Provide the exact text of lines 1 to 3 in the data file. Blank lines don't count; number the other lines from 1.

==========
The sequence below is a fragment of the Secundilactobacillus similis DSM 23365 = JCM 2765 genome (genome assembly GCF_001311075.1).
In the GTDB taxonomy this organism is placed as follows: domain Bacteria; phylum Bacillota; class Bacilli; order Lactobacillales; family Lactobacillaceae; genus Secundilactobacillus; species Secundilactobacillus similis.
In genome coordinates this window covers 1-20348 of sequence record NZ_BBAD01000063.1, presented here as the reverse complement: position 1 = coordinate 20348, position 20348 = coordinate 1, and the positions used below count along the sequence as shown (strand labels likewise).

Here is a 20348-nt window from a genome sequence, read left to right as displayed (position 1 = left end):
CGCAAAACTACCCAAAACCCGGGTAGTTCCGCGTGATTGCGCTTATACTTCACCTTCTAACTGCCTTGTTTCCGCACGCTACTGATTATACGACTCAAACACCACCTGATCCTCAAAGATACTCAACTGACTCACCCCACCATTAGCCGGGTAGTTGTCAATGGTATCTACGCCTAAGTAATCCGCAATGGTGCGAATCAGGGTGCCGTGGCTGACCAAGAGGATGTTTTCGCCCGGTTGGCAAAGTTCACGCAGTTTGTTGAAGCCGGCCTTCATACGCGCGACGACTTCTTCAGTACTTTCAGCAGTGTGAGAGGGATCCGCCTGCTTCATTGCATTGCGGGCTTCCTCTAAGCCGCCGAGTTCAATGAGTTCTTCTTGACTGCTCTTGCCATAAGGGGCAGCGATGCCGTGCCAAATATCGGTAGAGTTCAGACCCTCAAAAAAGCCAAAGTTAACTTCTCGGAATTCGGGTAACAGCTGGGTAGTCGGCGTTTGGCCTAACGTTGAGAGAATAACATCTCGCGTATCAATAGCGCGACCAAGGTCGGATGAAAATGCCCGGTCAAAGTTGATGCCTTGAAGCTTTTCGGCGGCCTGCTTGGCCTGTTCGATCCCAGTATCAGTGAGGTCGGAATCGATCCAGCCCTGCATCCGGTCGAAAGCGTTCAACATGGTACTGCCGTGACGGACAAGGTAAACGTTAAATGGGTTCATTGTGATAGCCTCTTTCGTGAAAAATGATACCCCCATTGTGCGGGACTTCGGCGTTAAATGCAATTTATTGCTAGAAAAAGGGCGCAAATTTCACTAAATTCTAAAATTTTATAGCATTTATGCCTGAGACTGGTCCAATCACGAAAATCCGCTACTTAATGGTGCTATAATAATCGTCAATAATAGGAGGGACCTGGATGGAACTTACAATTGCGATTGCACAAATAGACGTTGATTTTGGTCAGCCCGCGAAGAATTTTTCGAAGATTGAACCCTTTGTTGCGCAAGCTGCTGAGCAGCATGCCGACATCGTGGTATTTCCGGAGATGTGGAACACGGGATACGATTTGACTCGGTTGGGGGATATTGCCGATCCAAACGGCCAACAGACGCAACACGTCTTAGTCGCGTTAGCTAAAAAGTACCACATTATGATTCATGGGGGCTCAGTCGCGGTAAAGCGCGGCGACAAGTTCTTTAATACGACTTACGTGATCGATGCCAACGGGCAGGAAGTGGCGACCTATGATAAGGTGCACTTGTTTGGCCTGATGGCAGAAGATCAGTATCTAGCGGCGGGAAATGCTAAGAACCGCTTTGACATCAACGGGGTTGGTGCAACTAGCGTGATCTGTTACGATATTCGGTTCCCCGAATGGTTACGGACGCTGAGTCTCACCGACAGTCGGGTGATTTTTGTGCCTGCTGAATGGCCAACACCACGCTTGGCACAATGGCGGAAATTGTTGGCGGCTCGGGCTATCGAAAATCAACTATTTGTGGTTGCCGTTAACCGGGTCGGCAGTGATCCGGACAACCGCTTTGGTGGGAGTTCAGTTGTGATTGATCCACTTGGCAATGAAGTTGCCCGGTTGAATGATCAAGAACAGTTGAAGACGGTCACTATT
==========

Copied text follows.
The sequence below is a fragment of the Secundilactobacillus similis DSM 23365 = JCM 2765 genome (genome assembly GCF_001311075.1).
In the GTDB taxonomy this organism is placed as follows: domain Bacteria; phylum Bacillota; class Bacilli; order Lactobacillales; family Lactobacillaceae; genus Secundilactobacillus; species Secundilactobacillus similis.
In genome coordinates this window covers 1-20348 of sequence record NZ_BBAD01000063.1, presented here as the reverse complement: position 1 = coordinate 20348, position 20348 = coordinate 1, and the positions used below count along the sequence as shown (strand labels likewise).